Words On Birds by Steve Grinley
All Birds Count in The New Year
January 07, 2022
By Steve Grinley
I spoke too soon last week when I said that the Steller’s Sea Eagle was gone. Well it was, at least from Massachusetts. It was re-found a couple of weeks later in Georgetown, Maine. The word got out right away and it stayed around there for a few days.
It stayed long enough for many Massachusetts birders who missed the bird here could travel 2 1/2 hours and see the bird. It stayed long enough for people to fly in from Tennessee and Texas and beyond. People stayed overnight in local inns and dined on lobster and other Maine specialties. Some local enterprising lobstermen provided boats to escort people to an island when the bird was out of sight of the mainland. The local economy got a brief shot-in-the arm.
Who knows where the Steller’s Sea Eagle will appear next?
Moving on, it is now the first of a new year, and many birders begin a new year’s list. January first, birders start checking off birds once again for their 2022 list. Even house sparrows, starlings and pigeons (a.k.a. rock doves) deserve notice once again.
Birders still seek the more unusual and uncommon species. In Essex County, a rare eared grebe has spent much time this winter off Marblehead and many birders spent the first days of the year seeing such birds for their new year list. A canvasback was among the ring-necked ducks, scaup, and mergansers on Kenoza Lake in Haverhill at the end of December, but it was not seen by most birders who looked for it in the new year.
Winter specialties are particularly sought out early in January. Snowy owls, rough-legged hawks, snow buntings, northern shrikes, and razorbills have all been seen on Plum Island these first days of the year. Barrows goldeneyes were spotted among the common goldeneyes on the Merrimack River in West Newbury, Lapland longspurs were seen with a large flock of horned larks at the Spencer Pierce Little Farm, and snow geese have been found among the hundreds of Canada geese in Ipswich.
In addition to the three “regular” species woodpeckers in our yard, Margo spotted a yellow-bellied sapsucker drilling in one of our maples in the front yard. It was working on the sunny side of tree and we could see the glistening sap running down. True to its name, this woodpecker was sipping the sugar-rich liquid from the holes. We have seen them before in the yard, but we haven’t been able to coax them to our suet. It was nice new year bird.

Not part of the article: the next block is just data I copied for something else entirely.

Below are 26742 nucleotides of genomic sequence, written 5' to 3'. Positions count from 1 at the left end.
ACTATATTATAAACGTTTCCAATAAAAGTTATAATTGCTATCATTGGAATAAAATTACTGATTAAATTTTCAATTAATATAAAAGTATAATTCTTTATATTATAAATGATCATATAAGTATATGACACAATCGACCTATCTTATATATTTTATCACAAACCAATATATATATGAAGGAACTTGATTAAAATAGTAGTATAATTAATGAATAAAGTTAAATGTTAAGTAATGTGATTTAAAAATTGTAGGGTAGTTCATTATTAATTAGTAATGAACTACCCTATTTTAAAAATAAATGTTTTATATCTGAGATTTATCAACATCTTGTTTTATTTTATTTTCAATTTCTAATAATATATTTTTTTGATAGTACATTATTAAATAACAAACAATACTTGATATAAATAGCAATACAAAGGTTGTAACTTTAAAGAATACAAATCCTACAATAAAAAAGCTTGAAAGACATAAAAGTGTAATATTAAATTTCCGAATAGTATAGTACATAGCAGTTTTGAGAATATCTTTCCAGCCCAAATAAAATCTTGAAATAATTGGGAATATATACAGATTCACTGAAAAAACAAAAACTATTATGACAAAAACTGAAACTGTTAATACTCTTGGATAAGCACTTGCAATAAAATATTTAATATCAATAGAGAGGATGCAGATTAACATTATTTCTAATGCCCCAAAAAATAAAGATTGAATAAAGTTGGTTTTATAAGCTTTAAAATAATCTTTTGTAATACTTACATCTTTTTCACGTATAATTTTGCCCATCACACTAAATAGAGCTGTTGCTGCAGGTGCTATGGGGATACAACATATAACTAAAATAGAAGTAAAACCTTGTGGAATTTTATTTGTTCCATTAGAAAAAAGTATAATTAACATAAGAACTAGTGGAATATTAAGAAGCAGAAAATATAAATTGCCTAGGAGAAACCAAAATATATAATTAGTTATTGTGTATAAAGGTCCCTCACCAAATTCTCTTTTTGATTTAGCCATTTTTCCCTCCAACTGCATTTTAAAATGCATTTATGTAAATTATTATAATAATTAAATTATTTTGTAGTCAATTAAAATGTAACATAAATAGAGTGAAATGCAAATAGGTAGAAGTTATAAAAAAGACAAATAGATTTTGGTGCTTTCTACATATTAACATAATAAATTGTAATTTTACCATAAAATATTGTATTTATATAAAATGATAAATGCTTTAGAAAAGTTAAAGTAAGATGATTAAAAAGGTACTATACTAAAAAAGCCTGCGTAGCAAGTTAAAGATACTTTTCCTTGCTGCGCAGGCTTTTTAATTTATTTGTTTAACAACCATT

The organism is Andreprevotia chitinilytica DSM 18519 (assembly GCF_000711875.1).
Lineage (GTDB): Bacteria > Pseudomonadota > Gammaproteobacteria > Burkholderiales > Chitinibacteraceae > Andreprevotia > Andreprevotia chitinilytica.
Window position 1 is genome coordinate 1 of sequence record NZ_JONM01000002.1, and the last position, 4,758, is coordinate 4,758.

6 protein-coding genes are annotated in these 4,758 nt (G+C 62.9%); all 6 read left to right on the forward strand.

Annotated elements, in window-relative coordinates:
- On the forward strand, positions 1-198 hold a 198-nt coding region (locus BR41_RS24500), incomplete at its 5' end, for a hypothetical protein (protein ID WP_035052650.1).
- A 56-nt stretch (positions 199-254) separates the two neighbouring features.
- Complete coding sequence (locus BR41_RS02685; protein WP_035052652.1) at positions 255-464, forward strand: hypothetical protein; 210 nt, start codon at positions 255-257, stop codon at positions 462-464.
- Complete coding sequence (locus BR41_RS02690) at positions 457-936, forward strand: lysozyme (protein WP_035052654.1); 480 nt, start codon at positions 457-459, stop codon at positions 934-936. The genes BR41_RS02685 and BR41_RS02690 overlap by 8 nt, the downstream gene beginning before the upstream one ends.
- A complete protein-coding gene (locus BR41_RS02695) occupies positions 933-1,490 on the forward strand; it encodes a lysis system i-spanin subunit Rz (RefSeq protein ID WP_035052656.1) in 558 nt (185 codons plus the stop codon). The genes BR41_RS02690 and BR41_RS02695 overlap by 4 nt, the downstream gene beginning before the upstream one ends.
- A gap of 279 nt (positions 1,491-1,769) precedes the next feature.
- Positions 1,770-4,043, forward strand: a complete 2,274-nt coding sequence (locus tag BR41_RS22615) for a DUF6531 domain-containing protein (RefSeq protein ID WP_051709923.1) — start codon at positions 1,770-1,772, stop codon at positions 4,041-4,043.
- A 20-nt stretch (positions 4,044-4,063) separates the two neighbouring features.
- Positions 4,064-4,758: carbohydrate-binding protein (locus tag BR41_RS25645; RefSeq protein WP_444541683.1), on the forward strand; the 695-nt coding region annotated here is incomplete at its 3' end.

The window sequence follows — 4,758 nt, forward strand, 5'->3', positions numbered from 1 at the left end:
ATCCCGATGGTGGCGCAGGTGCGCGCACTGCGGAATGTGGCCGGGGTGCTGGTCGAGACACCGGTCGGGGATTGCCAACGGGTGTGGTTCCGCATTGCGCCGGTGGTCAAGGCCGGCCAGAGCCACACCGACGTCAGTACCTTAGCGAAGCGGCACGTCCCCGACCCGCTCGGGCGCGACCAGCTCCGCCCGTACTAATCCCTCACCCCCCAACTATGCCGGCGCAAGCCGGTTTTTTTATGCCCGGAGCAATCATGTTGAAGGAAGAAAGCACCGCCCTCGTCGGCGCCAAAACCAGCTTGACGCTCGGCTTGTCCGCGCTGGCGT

Still, the “ordinary” downy woodpeckers, tree sparrows, juncos, and mourning doves are all special these first days. Doug Chickering of Newbury posted about one of his visits to Plum Island in this new year:
“It seems as if it has been drizzly and foggy forever. After all it has been yearlong. Even in bad weather there are birds to find and see, it would turn out to be a surprisingly productive morning on the Parker River Refuge. I had four Razorbills at Emerson Rocks a Hermit Thrush and Red-bellied Woodpecker at Hellcat and a bright stunning Snowy Owl perched near Parking lot One. Nothing noteworthy but all very nice.
“What was noteworthy was a show put on by a very common bird, or birds, Starling. The proverbial “Winged Rat” has been crowding onto Plum Island this winter. No doubt feasting on the bumper wild fruit crop this year. As I approached the entry to the new blind, I noticed the trees in front of me were sprouting Starlings and I stopped to watched as they flew into the bushes on the left side of the road.
“Almost immediately a few of them flew back across the road into a long muddy shallow puddle, about six inches wide, at the edge of the road. Once in there they began their furious wing beats. They were soon joined by more and more and soon the whole ten yards of shallow puddle was filled with active Starlings.
“They set up a furious flutter that almost seemed choreographed as at sent up a water curtain down the ten-yard length of the puddle to such a degree that it became difficult to see the birds themselves. After a while they would individually fly out but then cross the road and after a few moments run back across the road to join the fray. It lasted several minutes and when it was over, I had the creepy feeling that I had just accidentally observed some secret Starling cleansing ritual.”
Yes, common birds, but all birds earn the same “check” for the 2022 list. Still, we scrutinize every large raptor we see in the hope that the Steller’s Sea Eagle might find its way back to Massachusetts.